Sometimes the most painful part of switching loyalty from one airline to another isn’t the loss of status but starting from scratch with an empty account balance. JetBlue is offering to match the number of Elevate points you currently hold with Virgin America, 1-to-1, up to a maximum of 75,000 TrueBlue points. You must act by July 4 to take advantage of this deal. There are also ways to exploit the opportunity even if you don’t have any points with either program right now.
There has been some skepticism about the price that Alaska Airlines paid for Virgin America, but it’s generally agreed that the motivation was to keep the carrier out of the hands of JetBlue. Some Virgin America fans are disappointed. So it’s no surprise that JetBlue is trying to capitalize on this opportunity to poach customers before the acquisition is finalized.
Match Your Elevate Account Balance
Here are the basic elements of the TrueBlue match program. If you don’t already have Elevate points available to match, read the next section.
- Take a screenshot of your Virgin America Elevate account balance and send it by email (along with your TrueBlue account number) to firstname.lastname@example.org by July 4, 2016. The screenshot should include your name.
- JetBlue will respond to your email with confirmation of your eligibility.
- After receiving confirmation, you’ll need to book and fly a round-trip flight with JetBlue by August 31, 2016. This must be a paid, revenue ticket — not an award redemption. Existing reservations do not qualify.
Points will be matched roughly 1-to-1, although there are several thresholds. That means if you are just over a threshold you could earn many more points than if you are just under a threshold. The best value is if you have 50,001 Elevate points, which provides 75,000 TrueBlue points. More information about the offer, including complete terms and conditions, are available on the JetBlue website.
Transfer Opportunities for More Points
You don’t need to be a frequent flyer with Virgin America or JetBlue to maximize this offer. It’s possible to transfer points into a Virgin America Elevate account and then use this brand new balance to receive a match from JetBlue. Maybe the Elevate points didn’t seem very valuable to you at first, so you wouldn’t have made a transfer for them alone. This promotion effectively makes transfers a 2-for-1 deal and much more attractive.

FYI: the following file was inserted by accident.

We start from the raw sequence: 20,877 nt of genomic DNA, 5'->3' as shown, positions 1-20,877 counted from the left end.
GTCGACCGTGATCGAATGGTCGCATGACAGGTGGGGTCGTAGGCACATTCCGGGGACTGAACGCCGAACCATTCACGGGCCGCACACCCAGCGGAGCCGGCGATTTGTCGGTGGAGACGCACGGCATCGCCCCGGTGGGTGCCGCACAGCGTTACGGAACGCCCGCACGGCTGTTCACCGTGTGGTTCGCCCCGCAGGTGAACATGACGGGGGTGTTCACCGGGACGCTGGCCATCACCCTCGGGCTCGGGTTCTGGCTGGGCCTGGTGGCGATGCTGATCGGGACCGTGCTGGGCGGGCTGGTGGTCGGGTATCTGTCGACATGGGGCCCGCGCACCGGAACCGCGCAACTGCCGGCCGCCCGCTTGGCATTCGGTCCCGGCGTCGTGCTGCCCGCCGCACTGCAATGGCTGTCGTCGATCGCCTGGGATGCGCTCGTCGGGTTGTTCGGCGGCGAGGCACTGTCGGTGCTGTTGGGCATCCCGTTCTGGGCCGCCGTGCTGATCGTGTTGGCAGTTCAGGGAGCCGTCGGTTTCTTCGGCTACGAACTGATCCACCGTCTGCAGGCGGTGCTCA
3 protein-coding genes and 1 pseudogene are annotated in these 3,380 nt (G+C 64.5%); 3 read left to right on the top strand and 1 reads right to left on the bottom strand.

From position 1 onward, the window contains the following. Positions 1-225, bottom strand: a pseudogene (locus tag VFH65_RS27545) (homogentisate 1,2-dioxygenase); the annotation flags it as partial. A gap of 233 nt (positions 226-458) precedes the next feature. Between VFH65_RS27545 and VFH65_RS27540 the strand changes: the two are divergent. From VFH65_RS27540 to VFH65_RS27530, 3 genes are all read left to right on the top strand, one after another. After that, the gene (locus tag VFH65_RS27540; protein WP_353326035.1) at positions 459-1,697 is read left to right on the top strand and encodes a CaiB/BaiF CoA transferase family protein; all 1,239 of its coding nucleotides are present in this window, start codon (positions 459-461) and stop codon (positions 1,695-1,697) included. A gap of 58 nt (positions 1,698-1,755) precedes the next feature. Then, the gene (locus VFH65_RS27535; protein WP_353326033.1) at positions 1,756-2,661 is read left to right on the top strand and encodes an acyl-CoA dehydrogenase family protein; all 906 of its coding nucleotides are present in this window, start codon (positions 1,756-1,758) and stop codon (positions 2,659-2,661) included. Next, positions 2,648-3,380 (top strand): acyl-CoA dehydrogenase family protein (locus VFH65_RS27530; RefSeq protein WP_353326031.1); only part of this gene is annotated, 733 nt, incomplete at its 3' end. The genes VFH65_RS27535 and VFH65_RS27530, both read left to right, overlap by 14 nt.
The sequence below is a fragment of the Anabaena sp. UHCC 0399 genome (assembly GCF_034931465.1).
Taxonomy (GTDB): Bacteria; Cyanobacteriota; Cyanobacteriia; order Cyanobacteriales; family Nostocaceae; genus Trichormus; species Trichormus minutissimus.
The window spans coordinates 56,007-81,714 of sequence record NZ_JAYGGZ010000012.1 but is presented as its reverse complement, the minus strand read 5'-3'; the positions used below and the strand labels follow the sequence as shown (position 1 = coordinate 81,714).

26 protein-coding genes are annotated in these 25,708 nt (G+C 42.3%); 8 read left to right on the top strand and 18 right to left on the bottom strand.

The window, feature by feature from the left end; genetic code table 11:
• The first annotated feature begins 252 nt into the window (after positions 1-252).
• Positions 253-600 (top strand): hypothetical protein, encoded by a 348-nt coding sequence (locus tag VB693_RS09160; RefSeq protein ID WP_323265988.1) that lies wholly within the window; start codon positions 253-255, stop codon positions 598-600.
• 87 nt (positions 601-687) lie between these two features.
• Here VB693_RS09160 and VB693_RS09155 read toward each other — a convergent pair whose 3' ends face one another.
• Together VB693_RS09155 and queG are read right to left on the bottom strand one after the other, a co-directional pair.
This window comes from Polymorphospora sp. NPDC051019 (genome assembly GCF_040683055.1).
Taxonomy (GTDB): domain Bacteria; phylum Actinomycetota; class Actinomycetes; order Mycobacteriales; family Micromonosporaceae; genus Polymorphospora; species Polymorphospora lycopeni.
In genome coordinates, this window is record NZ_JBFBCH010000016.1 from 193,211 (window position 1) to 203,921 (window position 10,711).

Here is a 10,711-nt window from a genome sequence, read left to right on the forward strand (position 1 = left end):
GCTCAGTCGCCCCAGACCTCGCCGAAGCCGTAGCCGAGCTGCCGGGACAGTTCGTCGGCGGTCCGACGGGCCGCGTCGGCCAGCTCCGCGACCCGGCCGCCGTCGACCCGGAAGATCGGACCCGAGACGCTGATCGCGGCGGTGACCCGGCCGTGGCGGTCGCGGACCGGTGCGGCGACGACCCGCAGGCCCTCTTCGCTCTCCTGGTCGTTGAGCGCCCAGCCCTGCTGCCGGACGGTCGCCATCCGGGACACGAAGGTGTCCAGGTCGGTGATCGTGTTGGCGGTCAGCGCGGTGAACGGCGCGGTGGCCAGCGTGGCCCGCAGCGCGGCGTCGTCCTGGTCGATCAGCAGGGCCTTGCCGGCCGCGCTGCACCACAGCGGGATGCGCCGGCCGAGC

There are three main options for transferring Elevate points:
First, you can move 100,000 points from Membership Rewards at a 2-to-1 ratio to obtain 50,000 Elevate points. Also expect to pay a fee of 0.06 cents per Membership Rewards point (maximum $99). I do not recommend this option.
Second, you could transfer 100,000 points from Citi ThankYou Rewards, also at a rate of 2-to-1 for 50,000 Elevate points. I do not recommend this option.
Finally, you can move points from Starwood Preferred Guest at a 1-to-1 ratio but with a 5,000-point bonus when you move 20,000 at once. That means 50,000 Elevate points will require 40,000 Starpoints.
Any of these options will yield 50,000 Elevate points and can be matched to 50,000 TrueBlue points. Transferring other amounts may result in a different match. But In order to maximize this match offer you will need to have 50,001 Elevate points, enough to receive 75,000 TrueBlue points. That one extra Elevate point will mean an extra 25,000 TrueBlue points. Unless you already have some Elevate points in your account, you will need to transfer an additional 1 Starpoint (40,001 total).
How Much Are the Points Worth?